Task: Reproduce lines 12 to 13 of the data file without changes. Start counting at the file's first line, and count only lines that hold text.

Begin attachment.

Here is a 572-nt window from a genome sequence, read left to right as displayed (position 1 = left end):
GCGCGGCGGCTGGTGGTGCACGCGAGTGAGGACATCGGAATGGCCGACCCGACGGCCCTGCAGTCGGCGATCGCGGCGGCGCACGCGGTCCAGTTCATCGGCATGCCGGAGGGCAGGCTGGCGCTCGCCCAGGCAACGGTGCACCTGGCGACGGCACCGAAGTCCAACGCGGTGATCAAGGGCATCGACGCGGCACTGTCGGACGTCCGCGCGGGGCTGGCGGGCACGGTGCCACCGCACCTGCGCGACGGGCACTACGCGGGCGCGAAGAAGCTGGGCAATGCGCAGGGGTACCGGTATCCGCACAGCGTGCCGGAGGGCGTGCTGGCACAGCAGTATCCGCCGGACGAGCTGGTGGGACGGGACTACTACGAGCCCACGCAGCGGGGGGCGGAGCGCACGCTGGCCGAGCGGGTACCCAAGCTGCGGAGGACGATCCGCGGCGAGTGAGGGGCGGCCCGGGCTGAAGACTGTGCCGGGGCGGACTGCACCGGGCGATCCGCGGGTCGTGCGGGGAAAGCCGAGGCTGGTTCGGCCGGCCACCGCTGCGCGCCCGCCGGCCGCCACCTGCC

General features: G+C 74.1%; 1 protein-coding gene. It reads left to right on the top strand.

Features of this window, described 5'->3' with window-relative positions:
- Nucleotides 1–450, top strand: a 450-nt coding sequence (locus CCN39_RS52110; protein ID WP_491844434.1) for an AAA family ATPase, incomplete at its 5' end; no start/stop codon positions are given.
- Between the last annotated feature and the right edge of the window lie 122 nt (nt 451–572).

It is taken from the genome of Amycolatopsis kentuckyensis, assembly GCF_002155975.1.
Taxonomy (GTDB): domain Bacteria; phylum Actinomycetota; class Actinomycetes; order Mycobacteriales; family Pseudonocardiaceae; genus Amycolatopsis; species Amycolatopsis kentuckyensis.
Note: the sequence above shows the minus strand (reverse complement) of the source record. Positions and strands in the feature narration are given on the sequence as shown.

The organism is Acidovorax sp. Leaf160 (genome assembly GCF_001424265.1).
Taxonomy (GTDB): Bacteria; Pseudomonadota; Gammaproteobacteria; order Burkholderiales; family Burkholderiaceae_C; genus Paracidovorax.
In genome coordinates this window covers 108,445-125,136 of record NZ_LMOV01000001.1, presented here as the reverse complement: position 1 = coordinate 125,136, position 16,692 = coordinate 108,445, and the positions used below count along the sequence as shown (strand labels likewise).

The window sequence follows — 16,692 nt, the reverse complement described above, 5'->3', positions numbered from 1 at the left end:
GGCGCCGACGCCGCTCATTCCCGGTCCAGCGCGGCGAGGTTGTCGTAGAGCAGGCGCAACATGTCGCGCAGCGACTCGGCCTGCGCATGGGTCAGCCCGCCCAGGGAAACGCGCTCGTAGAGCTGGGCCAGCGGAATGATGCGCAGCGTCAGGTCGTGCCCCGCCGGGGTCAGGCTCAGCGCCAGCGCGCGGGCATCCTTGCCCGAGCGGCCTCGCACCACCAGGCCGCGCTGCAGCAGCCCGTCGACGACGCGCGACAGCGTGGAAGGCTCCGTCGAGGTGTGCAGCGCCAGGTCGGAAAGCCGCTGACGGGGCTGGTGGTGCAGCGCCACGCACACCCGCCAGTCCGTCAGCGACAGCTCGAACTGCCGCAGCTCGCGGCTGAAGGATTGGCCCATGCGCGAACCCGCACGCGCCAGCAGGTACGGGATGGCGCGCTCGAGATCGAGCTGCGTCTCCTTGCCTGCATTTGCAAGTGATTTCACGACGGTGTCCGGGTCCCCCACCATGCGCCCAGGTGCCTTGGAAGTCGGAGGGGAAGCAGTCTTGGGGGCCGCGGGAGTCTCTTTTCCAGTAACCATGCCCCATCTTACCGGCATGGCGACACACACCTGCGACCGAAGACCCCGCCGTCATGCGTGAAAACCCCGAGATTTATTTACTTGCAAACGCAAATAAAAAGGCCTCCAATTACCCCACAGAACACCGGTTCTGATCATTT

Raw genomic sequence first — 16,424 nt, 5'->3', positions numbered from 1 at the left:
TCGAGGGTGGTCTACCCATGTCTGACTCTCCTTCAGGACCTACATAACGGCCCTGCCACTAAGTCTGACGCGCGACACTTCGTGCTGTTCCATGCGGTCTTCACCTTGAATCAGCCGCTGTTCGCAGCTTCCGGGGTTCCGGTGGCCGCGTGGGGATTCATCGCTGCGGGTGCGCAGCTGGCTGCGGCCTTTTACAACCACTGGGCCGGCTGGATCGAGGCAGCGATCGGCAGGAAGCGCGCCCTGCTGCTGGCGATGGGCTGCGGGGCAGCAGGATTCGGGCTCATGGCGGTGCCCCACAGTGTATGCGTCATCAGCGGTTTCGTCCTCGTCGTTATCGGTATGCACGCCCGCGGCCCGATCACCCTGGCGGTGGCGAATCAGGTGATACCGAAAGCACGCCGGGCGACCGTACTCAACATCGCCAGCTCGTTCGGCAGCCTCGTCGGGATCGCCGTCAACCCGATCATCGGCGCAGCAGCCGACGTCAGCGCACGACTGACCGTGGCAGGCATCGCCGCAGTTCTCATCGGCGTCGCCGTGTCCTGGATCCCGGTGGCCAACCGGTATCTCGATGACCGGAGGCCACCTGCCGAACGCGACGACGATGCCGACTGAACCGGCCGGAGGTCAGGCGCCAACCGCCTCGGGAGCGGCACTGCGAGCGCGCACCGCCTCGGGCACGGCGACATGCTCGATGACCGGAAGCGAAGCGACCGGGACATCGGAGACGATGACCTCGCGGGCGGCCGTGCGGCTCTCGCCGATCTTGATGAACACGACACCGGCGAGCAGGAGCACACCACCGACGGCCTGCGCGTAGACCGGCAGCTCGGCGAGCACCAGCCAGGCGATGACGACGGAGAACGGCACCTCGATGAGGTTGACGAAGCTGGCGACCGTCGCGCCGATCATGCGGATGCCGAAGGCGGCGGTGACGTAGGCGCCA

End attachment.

In genome coordinates this window covers 108,445-125,136 of record NZ_LMOV01000001.1, presented here as the reverse complement: position 1 = coordinate 125,136, position 16,692 = coordinate 108,445, and the positions used below count along the sequence as shown (strand labels likewise).

The window sequence follows — 16,692 nt, the reverse complement described above, 5'->3', positions numbered from 1 at the left end: